in 1987, has tentacles in both the Washington power elite and
the Saudi ruling class. In town for the meetings was former President
George H. W. Bush, then a senior adviser to Carlyle. He was joined
by a cast of characters who have been fixtures in Bush regimes
over the years.
There was Reagan's former secretary of
defense Frank Carlucci, then head of the Carlyle Group. James
Baker III, secretary of state under Bush Sr.-better known as the
choreographer of Bush Jr.'s theft of the 2000 election-was also
there in his capacity as Carlyle's senior counsel. But it wasn't
just Bush's inner circle gathering that day. They were joined
by a man by the name of Shafiq bin Laden, brother of Osama bin
Laden. It wasn't the first time a bin Laden had worked with Washington's
power elite, and this particular bin Laden was a longtime friend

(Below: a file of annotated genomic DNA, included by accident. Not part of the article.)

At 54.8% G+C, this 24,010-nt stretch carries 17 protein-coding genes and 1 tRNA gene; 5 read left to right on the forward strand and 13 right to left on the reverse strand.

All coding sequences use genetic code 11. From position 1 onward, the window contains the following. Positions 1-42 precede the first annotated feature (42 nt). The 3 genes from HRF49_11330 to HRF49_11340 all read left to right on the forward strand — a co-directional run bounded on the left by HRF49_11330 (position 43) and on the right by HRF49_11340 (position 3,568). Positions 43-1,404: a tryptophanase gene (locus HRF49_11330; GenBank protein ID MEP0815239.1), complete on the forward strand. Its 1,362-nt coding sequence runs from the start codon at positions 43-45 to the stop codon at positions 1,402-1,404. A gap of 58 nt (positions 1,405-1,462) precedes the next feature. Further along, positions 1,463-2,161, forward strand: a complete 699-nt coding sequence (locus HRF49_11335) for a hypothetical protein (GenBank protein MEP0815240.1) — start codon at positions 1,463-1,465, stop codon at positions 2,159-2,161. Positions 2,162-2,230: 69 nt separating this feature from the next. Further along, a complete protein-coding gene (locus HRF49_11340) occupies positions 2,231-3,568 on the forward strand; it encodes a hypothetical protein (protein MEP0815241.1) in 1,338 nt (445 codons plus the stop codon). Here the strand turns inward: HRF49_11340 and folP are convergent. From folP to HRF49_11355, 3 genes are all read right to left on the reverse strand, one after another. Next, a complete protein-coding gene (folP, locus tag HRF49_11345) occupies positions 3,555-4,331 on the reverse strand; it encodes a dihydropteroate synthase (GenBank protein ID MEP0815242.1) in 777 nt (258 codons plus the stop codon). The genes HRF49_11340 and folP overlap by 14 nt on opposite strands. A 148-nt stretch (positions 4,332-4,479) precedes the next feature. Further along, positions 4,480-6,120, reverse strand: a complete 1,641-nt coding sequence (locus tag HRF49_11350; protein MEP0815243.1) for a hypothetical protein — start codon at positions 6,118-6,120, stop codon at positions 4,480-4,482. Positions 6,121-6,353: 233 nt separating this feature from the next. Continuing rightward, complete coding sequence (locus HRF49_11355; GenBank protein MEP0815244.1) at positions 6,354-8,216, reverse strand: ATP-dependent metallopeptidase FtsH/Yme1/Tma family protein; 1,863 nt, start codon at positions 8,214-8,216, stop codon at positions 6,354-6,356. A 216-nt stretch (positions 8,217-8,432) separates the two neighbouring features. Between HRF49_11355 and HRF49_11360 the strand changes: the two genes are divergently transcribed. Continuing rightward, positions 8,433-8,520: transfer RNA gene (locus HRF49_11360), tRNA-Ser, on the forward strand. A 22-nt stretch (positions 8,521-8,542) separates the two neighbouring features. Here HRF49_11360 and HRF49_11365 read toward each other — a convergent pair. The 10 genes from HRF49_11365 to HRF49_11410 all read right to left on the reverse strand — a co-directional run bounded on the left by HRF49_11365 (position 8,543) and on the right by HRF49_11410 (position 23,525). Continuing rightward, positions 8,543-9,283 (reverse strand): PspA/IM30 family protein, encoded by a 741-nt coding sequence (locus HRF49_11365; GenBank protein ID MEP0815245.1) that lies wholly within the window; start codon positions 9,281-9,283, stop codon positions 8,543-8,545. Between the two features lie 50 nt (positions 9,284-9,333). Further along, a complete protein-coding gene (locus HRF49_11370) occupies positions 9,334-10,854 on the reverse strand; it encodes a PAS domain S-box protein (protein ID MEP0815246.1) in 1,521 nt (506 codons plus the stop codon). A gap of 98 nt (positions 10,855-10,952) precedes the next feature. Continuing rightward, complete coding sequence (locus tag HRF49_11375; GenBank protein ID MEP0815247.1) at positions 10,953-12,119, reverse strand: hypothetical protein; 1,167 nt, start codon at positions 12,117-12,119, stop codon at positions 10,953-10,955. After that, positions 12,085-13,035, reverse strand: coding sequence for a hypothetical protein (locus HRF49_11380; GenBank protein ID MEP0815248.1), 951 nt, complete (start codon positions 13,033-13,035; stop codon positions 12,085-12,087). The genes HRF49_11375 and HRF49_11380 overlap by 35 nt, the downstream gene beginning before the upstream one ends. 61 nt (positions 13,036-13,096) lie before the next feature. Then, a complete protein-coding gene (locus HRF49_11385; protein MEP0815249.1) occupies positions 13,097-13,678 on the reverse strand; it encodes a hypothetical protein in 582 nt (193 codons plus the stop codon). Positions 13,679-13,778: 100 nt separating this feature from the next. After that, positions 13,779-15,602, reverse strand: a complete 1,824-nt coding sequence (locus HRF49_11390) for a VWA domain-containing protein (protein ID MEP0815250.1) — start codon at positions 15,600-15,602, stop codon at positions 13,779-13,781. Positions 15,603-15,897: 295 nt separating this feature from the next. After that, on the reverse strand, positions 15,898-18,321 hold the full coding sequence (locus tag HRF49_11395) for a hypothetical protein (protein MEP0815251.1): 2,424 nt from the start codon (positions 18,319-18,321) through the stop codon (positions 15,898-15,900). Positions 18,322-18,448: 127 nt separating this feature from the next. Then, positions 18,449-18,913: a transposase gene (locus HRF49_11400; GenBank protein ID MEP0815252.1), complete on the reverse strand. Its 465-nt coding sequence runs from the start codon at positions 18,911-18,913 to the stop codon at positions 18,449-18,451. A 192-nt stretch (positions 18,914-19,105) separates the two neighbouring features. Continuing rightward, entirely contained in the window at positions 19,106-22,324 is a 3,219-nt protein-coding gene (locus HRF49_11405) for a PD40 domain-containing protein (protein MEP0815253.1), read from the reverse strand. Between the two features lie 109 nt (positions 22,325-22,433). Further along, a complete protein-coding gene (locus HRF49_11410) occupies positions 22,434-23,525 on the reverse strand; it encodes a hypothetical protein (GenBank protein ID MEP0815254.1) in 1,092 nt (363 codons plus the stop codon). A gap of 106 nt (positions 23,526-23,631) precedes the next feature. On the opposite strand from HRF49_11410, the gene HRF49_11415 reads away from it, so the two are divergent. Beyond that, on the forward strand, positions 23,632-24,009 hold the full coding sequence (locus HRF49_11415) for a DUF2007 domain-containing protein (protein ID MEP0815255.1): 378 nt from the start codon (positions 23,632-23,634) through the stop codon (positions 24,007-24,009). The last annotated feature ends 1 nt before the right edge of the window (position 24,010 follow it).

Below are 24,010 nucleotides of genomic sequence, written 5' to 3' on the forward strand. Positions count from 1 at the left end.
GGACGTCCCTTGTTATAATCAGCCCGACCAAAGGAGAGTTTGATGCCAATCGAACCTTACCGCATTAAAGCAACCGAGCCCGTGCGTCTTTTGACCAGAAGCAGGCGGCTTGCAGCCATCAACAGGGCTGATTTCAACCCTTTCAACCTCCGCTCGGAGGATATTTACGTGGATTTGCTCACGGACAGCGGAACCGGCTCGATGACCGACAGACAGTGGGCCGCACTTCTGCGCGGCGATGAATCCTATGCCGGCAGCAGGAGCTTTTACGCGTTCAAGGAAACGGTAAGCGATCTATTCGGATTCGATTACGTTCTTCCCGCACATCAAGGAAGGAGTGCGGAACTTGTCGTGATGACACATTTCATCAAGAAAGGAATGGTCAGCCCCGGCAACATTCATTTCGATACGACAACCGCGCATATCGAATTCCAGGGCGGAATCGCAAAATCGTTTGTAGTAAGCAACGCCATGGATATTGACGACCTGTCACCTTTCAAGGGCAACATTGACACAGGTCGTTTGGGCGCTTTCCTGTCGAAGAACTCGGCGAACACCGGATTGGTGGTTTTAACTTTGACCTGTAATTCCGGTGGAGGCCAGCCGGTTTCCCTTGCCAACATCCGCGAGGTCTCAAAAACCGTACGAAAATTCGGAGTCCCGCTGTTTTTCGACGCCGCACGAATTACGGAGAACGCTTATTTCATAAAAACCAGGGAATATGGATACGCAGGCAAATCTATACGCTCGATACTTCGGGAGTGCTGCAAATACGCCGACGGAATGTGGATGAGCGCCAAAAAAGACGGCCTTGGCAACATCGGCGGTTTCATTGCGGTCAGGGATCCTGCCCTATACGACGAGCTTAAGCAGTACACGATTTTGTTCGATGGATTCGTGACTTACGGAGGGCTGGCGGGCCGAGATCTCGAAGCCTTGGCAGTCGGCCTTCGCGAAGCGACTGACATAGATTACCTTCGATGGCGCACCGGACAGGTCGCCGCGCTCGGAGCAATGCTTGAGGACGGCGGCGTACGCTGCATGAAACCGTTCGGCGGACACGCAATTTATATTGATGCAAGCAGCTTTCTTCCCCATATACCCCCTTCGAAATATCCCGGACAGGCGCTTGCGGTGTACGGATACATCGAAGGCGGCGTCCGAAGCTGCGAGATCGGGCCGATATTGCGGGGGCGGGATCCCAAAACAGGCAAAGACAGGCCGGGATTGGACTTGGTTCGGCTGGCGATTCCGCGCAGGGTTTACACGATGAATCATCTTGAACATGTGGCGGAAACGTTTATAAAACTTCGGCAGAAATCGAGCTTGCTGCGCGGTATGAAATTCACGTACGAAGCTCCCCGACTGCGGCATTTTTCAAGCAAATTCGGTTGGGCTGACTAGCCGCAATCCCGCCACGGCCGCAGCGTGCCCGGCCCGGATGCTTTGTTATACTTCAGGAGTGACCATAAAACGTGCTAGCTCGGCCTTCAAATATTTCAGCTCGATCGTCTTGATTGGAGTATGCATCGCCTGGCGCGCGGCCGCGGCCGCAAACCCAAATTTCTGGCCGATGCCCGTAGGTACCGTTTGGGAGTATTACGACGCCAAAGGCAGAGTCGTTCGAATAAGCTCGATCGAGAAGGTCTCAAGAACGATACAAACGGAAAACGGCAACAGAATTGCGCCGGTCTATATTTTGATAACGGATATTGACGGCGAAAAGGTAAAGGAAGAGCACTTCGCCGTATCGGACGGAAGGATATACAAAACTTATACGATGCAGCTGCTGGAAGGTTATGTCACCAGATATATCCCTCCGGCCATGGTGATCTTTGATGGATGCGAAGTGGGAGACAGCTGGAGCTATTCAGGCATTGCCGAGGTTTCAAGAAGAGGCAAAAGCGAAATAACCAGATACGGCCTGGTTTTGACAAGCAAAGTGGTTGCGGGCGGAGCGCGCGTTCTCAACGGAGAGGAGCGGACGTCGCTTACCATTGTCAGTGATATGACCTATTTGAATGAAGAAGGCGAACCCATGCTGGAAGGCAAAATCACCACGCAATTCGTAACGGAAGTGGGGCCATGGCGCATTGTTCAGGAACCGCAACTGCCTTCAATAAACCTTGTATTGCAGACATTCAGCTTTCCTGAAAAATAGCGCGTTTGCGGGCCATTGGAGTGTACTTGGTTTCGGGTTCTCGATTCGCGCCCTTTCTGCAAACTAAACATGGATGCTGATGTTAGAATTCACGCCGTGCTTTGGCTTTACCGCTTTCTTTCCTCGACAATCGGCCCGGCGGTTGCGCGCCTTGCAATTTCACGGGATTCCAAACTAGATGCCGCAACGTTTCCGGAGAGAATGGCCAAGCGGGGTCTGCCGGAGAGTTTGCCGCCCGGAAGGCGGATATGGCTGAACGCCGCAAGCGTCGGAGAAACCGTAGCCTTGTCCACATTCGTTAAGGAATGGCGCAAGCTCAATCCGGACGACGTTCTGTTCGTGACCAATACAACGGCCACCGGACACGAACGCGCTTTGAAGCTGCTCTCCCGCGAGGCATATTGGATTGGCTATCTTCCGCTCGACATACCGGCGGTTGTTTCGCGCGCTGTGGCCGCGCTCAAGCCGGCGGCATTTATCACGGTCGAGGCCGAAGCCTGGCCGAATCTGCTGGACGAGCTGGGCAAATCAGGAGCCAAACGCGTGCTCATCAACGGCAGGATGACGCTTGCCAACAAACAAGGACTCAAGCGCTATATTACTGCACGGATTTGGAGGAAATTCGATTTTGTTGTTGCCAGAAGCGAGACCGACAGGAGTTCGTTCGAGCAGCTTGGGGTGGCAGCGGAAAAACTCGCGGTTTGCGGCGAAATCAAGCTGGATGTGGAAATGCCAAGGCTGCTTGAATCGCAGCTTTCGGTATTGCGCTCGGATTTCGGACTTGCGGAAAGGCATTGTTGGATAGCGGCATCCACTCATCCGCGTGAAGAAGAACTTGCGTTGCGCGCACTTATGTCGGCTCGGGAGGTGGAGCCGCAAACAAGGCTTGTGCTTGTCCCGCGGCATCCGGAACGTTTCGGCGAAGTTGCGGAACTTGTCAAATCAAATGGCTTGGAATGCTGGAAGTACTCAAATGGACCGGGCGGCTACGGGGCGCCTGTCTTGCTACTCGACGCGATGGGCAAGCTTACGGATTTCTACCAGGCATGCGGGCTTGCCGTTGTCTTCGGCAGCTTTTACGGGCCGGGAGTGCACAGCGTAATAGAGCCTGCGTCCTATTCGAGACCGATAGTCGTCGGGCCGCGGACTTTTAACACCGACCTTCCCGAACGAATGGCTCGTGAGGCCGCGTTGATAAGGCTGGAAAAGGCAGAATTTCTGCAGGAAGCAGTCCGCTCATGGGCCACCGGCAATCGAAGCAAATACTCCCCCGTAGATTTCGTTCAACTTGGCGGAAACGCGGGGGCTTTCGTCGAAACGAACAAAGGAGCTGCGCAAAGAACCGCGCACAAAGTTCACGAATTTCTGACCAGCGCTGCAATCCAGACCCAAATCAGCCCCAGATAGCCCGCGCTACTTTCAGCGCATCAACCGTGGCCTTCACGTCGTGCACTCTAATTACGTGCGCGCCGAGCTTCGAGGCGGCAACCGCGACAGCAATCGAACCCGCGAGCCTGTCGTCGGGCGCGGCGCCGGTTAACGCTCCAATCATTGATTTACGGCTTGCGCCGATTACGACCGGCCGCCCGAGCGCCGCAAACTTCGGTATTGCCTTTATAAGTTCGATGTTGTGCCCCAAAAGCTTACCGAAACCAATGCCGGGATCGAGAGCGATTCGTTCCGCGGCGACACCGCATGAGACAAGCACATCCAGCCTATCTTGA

and benefactor of the Bush clan. Bush Sr. left the meetings early,
but the rest of the men were just finishing breakfast when Shafiq's
brother's plot culminated in airplanes slamming into the World
Trade Center and the Pentagon.
A bizarre coincidence? No, the meeting
was just business as usual for the Bushes, whose family fortunes
have been greased by Saudi oil money for decades. That helps explain
why, when the United States grounded all aircraft on that terrible
day, one exception was made: Top White House officials authorized
planes to pick up 140 Saudis, including two dozen members of the
bin Laden family, from ten cities and spirit them back to Saudi
Arabia. Dale Watson, the former head of counterterrorism at the
FBI, conceded in Vanity Fair that the departing Saudis "were
not subject to serious interviews or interrogations. "
Tom Kinton, director of aviation at Boston's
Logan Airport, was incredulous, according to Vanity Fair. With
the airport still closed and reeling from the 9/11 attacks, Kinton
received the order to allow the bin Ladens to fly. "We were
in the midst of the worst terrorist act in history and here we
were seeing an evacuation of the bin Ladens!" he exclaimed.
A month after the terror attacks, the Carlyle Group took its subsidiary,